You are pushed to be a great teacher because you know you can be. I love that we're contributing to the skills of our colleagues and ourselves so we’re all building it as a community.Bella Orona, 2021 Graduate, Northern Arizona University
Orona's tight alignment to the rubric, strong preparation, and positive attitude have brought credibility to the job and contributed to a classroom community where everyone's needs are being met and valued. "You are pushed to be a great teacher because you know you can be," they said. "I love that we're contributing to the skills of our colleagues and ourselves so we’re all building it as a community."
Orona credits their education, grounded in the rubric, for providing a clear path to follow. "Professor Kondratuk had us look at the rubric indicators and think about what we are doing, how we are doing it, and how we can improvise on it," they said. "NAU's classes set me up with critical thinking skills to analyze my own teaching on an everyday basis so that I can do better for my students."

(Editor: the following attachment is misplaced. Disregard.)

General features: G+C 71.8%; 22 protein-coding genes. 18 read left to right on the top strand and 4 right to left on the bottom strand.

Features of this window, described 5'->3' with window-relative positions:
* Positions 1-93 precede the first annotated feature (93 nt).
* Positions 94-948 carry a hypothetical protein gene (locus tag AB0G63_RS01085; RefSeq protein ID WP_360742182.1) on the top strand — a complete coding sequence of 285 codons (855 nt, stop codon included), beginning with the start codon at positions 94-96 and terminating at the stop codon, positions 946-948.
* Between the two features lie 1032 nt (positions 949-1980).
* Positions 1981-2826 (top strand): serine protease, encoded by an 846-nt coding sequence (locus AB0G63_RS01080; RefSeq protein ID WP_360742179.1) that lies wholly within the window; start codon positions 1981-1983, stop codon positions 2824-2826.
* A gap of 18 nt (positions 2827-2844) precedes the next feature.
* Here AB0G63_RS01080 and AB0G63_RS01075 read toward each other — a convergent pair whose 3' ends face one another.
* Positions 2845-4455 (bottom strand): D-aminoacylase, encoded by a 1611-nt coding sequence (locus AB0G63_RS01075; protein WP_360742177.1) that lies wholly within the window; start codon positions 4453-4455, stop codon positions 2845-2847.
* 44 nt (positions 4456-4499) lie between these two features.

For more information about NIET's Aspiring Teacher Rubric, contact Dr. Amy Wooten, executive director of higher education partnerships and special projects, at firstname.lastname@example.org.
Cover photo is courtesy of Professor Sarah Beth Kondratuk of Northern Arizona University.